Tyler Durden's picture

No Melt Up (Yet) In Boring Overnight Trading





Just like a week ago, when the futures experienced an unprecedented event when they actually slid overnight (only to recoup all the losses and then some, in the US trading session), so today sentiment appears to be driven by China which over the weekend once more posted its worst economic numbers to start the year since 2009, with purposeful economic weakness telegraphed by the politburo coupled with higher than expected inflation in what is a harbinger to the end of the global reflation, just as it was in 2011. The Shanghai Composite closed down 0.3%, while the Nikkei was in a world of its own, closing up 0.5%, tracking nothing but the USDJPY nowadays. Additionally, while the US stock market took Friday's downgrade of Italy in stride, and in fact Getco's algos used it to catalyze a late day ramp to close the DJIA just around the "psychological" 14,400 (just like Dow 36,000 is apparently psychological), Europe is less sanguine, and so far Italian bonds have been pressured compared to the rest of PIIGS, rising with yields rising to 4.65%, hitting 4.694% earlier. That's ok though: as we reported over the weekend, there is nothing for widening BTP spreads that a few hundred billion in Fed reserve reallocations to European banks can't fix. And with no macro events or news on today's calendar, perhaps the most notable event so far is the lack of the overnight ramp, which we have all grown to love and expect almost as much as the mysterious 3:30 pm intraday clockwork DJIA ramp.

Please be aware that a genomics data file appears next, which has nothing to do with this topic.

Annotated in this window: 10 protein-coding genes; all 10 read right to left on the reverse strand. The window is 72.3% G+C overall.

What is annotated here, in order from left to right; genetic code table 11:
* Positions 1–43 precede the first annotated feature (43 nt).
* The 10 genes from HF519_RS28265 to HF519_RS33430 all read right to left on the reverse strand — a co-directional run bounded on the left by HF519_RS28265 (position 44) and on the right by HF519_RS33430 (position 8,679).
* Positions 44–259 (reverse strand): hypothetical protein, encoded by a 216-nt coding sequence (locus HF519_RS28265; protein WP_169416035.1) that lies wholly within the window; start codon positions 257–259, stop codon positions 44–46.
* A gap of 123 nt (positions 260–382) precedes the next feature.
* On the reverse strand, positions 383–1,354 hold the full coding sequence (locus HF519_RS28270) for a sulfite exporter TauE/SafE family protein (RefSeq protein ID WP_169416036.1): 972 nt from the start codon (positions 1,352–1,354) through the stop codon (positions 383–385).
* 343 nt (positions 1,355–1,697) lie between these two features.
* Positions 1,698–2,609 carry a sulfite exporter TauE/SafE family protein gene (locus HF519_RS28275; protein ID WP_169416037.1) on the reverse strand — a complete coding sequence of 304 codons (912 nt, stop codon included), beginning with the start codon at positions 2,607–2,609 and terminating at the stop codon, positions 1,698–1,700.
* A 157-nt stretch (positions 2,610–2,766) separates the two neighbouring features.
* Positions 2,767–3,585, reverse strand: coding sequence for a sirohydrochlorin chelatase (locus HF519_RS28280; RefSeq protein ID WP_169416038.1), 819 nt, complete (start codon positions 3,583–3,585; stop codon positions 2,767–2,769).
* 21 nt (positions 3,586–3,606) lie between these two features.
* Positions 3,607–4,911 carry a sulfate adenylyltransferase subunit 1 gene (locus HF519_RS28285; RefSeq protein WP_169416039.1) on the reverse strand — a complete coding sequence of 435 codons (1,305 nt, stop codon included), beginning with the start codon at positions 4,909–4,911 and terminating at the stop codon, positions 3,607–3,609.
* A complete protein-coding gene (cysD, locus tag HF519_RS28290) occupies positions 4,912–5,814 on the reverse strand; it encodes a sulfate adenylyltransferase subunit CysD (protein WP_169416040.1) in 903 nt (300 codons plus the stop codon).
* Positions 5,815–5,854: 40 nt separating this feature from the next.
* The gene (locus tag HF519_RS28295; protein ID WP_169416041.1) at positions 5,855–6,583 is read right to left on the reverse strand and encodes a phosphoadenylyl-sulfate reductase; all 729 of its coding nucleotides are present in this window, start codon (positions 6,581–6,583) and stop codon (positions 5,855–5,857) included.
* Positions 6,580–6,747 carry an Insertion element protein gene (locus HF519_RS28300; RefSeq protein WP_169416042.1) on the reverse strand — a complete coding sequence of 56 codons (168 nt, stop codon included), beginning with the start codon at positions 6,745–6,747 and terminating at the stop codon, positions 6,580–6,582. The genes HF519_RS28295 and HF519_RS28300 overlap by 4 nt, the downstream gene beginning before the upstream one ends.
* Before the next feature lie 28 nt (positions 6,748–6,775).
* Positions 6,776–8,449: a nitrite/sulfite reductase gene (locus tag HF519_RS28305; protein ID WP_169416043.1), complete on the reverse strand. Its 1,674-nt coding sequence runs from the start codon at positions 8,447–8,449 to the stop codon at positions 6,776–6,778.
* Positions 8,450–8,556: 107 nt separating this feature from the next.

Asia Confidential's picture

Buy India, Sell China





Consensus suggests India is a basket case while China is recovering. We think both views are incorrect and therein lies opportunities for contrarian investors.

 
Tyler Durden's picture

Weekly Bull/Bear Recap: Mar. 4-8, 2013